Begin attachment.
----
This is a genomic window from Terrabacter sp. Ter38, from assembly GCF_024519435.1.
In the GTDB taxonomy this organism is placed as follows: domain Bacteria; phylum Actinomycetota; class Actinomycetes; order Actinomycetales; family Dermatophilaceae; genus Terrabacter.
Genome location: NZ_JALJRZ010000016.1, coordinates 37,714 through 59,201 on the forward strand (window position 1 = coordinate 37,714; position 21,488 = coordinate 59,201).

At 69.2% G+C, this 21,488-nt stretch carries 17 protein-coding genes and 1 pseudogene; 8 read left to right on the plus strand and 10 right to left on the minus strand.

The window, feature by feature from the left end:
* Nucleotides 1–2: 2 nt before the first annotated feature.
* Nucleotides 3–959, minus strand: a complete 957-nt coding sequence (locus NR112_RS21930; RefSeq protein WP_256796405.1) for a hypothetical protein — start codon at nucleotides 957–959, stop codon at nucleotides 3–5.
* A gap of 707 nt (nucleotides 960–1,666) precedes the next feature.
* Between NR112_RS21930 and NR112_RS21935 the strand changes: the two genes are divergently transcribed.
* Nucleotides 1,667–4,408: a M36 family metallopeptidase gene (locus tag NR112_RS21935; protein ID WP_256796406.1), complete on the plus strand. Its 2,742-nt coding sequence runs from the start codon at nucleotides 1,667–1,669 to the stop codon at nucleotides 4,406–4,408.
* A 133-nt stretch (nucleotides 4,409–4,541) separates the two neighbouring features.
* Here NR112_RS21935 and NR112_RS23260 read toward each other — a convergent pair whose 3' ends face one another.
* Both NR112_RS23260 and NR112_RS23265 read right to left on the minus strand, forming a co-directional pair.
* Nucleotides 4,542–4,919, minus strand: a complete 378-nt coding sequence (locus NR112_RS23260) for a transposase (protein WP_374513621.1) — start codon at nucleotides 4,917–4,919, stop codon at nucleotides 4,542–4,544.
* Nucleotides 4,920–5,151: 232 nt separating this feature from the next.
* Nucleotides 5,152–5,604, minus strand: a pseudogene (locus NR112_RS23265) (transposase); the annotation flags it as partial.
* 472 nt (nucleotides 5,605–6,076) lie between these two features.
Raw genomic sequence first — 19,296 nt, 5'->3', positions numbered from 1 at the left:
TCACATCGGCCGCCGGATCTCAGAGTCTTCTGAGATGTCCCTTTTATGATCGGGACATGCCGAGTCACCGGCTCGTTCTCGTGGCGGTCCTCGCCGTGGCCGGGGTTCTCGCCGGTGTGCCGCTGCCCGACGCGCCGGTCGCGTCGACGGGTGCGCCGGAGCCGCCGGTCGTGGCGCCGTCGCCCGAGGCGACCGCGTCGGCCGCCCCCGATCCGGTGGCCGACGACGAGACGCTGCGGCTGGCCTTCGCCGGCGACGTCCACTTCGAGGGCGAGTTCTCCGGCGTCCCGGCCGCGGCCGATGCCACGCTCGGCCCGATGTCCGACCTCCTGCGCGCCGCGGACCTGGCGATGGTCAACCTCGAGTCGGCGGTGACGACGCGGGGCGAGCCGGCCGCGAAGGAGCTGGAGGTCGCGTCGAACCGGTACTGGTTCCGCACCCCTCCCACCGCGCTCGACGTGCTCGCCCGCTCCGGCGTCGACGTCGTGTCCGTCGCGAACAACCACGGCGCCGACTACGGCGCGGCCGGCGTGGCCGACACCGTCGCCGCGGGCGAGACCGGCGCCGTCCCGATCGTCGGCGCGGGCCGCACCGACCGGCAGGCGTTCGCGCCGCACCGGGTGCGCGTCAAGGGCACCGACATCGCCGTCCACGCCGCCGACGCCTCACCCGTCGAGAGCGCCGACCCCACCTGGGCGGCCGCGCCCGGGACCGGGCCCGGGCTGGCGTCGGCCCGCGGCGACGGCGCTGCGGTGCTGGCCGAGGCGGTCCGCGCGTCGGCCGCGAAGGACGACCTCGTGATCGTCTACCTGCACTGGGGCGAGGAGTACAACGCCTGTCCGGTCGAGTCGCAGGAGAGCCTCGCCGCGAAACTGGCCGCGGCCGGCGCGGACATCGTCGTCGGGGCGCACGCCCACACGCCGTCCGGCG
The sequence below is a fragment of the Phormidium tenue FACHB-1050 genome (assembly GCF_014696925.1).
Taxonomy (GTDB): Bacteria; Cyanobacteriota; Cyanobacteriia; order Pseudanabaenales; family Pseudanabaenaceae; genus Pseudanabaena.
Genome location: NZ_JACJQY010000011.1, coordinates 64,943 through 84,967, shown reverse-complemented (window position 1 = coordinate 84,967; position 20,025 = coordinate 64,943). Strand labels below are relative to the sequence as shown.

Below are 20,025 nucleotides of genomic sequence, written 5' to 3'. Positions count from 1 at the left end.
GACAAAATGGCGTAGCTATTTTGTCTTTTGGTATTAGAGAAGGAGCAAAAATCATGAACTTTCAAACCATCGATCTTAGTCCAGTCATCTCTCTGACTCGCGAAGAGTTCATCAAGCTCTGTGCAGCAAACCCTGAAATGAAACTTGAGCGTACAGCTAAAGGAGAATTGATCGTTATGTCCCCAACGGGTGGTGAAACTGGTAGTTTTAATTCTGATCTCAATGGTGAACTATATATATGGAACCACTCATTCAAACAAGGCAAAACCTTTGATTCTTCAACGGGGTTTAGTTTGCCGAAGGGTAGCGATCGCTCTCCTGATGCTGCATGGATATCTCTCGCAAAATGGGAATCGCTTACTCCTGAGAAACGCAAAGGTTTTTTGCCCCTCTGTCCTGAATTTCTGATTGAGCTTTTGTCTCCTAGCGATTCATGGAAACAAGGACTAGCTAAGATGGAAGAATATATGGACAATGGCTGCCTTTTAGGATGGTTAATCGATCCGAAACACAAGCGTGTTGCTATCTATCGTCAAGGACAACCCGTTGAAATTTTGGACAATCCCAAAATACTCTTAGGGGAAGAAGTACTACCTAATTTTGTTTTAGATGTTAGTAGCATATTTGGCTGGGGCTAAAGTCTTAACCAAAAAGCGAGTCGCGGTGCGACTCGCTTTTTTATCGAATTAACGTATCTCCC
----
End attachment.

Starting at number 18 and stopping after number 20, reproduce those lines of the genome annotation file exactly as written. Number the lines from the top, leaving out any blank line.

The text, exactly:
Raw genomic sequence first — 19,296 nt, 5'->3', positions numbered from 1 at the left:
TCACATCGGCCGCCGGATCTCAGAGTCTTCTGAGATGTCCCTTTTATGATCGGGACATGCCGAGTCACCGGCTCGTTCTCGTGGCGGTCCTCGCCGTGGCCGGGGTTCTCGCCGGTGTGCCGCTGCCCGACGCGCCGGTCGCGTCGACGGGTGCGCCGGAGCCGCCGGTCGTGGCGCCGTCGCCCGAGGCGACCGCGTCGGCCGCCCCCGATCCGGTGGCCGACGACGAGACGCTGCGGCTGGCCTTCGCCGGCGACGTCCACTTCGAGGGCGAGTTCTCCGGCGTCCCGGCCGCGGCCGATGCCACGCTCGGCCCGATGTCCGACCTCCTGCGCGCCGCGGACCTGGCGATGGTCAACCTCGAGTCGGCGGTGACGACGCGGGGCGAGCCGGCCGCGAAGGAGCTGGAGGTCGCGTCGAACCGGTACTGGTTCCGCACCCCTCCCACCGCGCTCGACGTGCTCGCCCGCTCCGGCGTCGACGTCGTGTCCGTCGCGAACAACCACGGCGCCGACTACGGCGCGGCCGGCGTGGCCGACACCGTCGCCGCGGGCGAGACCGGCGCCGTCCCGATCGTCGGCGCGGGCCGCACCGACCGGCAGGCGTTCGCGCCGCACCGGGTGCGCGTCAAGGGCACCGACATCGCCGTCCACGCCGCCGACGCCTCACCCGTCGAGAGCGCCGACCCCACCTGGGCGGCCGCGCCCGGGACCGGGCCCGGGCTGGCGTCGGCCCGCGGCGACGGCGCTGCGGTGCTGGCCGAGGCGGTCCGCGCGTCGGCCGCGAAGGACGACCTCGTGATCGTCTACCTGCACTGGGGCGAGGAGTACAACGCCTGTCCGGTCGAGTCGCAGGAGAGCCTCGCCGCGAAACTGGCCGCGGCCGGCGCGGACATCGTCGTCGGGGCGCACGCCCACACGCCGTCCGGCG
The sequence below is a fragment of the Phormidium tenue FACHB-1050 genome (assembly GCF_014696925.1).